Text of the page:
Definition 3 (Conspicuous ethics). Conspicuous ethics refers to an ethical consumption behavior where an informed consumer S i , for i = 1 , , n , expresses superior ethical responsibility towards society relative to other members of society by purchasing ethically produced and distributed goods χ i at ethical prices p . It is assumed that ethical consumers derive esteem from displaying their social responsibility through the consumption of ethically conspicuous goods. Positive ethical consumption is satisfied for all pairs

( p , χ i ) S i .

An ethical consumer also expresses superior ethical responsibility towards society by boycotting the consumption of unethically produced and distributed goods. Negative ethical consumption is satisfied if

either p p or x i χ i .

Ethical consumers base their consumption decisions on the basis of ethical values, such as human rights, environmentally friendly and sustainable production, and animal well-being. We hypothesize that they express moral superiority towards society via positive and negative consumption of ethical conspicuous goods. We consider ethical consumers who derive esteem from the consumption of “more expensive” ethical conspicuous goods. This relates our model to Veblen (1899) who discusses the evolution of society based on the competition of esteem and price-dependent preferences. This is similar to our model, the motivation for priced dependent preferences, however, is different.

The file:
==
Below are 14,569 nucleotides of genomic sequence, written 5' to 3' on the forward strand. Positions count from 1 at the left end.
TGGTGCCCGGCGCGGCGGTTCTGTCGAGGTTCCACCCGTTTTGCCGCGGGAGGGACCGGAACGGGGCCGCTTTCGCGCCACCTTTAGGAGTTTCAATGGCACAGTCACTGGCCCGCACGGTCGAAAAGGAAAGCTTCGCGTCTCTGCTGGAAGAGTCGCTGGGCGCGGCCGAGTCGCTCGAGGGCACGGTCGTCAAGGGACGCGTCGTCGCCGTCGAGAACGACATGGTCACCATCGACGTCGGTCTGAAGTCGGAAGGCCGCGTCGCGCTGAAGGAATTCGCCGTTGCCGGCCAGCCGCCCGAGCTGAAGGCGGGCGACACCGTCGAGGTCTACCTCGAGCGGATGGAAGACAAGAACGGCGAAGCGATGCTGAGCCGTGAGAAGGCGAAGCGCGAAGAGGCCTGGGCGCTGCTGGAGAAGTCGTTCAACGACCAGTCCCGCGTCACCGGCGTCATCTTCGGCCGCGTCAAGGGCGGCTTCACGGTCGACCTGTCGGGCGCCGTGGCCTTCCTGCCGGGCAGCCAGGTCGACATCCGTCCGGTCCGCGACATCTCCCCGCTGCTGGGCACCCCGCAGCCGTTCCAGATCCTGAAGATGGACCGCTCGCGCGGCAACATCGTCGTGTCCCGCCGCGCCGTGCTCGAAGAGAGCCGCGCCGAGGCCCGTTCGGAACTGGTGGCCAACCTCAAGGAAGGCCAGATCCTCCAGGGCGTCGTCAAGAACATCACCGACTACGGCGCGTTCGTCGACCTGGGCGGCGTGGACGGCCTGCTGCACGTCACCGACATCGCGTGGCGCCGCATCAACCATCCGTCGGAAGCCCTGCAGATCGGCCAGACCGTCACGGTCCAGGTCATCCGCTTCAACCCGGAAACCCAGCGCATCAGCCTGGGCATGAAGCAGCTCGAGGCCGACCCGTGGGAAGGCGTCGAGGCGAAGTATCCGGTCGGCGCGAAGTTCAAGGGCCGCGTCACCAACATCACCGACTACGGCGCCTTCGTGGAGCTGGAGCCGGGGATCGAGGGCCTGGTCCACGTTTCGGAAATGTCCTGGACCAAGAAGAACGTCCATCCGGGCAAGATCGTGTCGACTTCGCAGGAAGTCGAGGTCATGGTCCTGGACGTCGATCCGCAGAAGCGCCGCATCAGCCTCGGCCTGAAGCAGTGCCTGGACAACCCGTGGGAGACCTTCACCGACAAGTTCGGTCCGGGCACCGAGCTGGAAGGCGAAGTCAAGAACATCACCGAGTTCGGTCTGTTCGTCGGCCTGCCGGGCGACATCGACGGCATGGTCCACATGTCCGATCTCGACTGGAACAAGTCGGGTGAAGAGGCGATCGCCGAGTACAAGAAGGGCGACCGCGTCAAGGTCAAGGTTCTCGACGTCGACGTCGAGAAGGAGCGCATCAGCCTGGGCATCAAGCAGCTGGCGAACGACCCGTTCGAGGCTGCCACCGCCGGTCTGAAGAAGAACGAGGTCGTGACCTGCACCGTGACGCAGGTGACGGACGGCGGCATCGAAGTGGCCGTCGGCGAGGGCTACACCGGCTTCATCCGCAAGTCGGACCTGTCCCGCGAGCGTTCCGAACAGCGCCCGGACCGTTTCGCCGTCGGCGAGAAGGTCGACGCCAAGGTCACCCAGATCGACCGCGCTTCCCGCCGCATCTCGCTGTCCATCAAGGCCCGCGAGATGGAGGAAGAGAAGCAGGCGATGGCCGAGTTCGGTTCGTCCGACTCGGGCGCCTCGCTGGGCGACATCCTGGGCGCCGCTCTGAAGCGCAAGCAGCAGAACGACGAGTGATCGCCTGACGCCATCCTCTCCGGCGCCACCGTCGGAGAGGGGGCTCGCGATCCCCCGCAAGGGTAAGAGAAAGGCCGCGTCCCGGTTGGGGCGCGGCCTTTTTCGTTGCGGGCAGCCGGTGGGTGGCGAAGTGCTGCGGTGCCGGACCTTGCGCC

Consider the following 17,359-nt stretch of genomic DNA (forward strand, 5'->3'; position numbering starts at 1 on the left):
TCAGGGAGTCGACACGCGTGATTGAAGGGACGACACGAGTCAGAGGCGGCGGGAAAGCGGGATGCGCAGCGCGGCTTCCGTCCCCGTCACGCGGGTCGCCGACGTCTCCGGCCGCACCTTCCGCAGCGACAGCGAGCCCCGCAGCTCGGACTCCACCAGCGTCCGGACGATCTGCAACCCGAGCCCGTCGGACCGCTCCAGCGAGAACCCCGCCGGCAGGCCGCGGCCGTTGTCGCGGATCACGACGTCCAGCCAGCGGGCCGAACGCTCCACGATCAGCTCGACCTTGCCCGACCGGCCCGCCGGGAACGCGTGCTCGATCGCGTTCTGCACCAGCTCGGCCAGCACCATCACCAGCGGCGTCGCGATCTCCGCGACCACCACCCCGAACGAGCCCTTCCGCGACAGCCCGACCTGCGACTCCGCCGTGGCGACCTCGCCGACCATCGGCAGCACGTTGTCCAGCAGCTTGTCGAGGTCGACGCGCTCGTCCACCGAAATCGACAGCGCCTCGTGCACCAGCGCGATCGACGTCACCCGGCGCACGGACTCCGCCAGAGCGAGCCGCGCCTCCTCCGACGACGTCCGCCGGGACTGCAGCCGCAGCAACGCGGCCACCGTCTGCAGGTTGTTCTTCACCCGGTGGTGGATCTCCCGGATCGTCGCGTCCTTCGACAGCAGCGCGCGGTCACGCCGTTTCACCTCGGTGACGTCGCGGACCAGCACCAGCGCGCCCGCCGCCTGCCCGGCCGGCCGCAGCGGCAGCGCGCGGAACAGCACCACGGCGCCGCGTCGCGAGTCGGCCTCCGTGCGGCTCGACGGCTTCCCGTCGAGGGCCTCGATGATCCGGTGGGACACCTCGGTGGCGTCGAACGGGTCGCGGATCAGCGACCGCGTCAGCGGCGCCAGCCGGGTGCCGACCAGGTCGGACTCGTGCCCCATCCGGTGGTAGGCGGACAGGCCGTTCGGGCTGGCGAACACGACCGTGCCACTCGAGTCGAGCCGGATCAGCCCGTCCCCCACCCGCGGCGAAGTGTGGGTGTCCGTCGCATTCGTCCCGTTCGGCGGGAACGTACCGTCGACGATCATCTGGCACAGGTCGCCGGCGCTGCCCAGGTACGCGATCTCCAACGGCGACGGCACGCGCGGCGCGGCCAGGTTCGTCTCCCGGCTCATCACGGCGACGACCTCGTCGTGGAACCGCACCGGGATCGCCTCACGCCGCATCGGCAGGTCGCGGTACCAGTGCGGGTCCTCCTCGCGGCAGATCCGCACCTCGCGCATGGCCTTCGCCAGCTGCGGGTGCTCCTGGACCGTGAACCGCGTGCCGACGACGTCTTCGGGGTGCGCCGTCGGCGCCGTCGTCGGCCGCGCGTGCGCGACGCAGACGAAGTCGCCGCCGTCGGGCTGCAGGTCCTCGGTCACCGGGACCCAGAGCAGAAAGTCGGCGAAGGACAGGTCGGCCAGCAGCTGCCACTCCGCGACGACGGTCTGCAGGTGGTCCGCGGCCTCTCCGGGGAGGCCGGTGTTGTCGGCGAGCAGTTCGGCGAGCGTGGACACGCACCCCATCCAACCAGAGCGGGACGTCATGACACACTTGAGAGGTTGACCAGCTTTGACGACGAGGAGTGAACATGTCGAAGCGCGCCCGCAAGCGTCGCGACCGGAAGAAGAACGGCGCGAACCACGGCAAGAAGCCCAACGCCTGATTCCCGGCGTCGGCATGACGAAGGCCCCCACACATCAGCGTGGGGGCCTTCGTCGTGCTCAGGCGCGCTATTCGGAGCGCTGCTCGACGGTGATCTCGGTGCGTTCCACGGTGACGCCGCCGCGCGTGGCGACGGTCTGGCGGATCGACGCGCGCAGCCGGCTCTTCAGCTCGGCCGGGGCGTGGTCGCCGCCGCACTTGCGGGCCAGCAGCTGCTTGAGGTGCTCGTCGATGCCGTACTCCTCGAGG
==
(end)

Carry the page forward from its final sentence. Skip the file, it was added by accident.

We characterize the consumer’s preference ordering q by an ethical price index q associated with an ethical market price p . It is assumed that the price depending preference ordering q is unaffected by a proportional change in all prices p (Pollak, 1977). Moreover, we consider normalized prices q, hence, our characterization of the consumer preference is at variance to Kalman, who assumes a preference ordering of the form p over a consumption-market price space ( x , p ) + n × + + n , where x is a commodity bundle (Kalman, 1968: A.1, p. 498). Stiefenhofer and Zhang (2020) consider a class of price-dependent ethical utility functions.

We want to represent preferences, which do not only depend on ethical consumption bundles but also on relative prices, which inform consumers about the way goods are produced. We are going to consider utility functions of the form u i ( χ i , q ) . Let the open normalized price simplex be denoted by

S : = { p + + n : k = 1 n p k = 1 } , (3)

with its closure simplex defined by

S ¯ : = { p + n : k = 1 n p k = 1 } . (4)

We now formalize the hypothesis that consumers do not only have preferences for the physical properties of goods, but they also care about the way goods are produced. Hence by (2) and (4) we defined a preference relation of the form ( q , χ ) over the preference ordering space ( q , χ i ) S ¯ × X i , where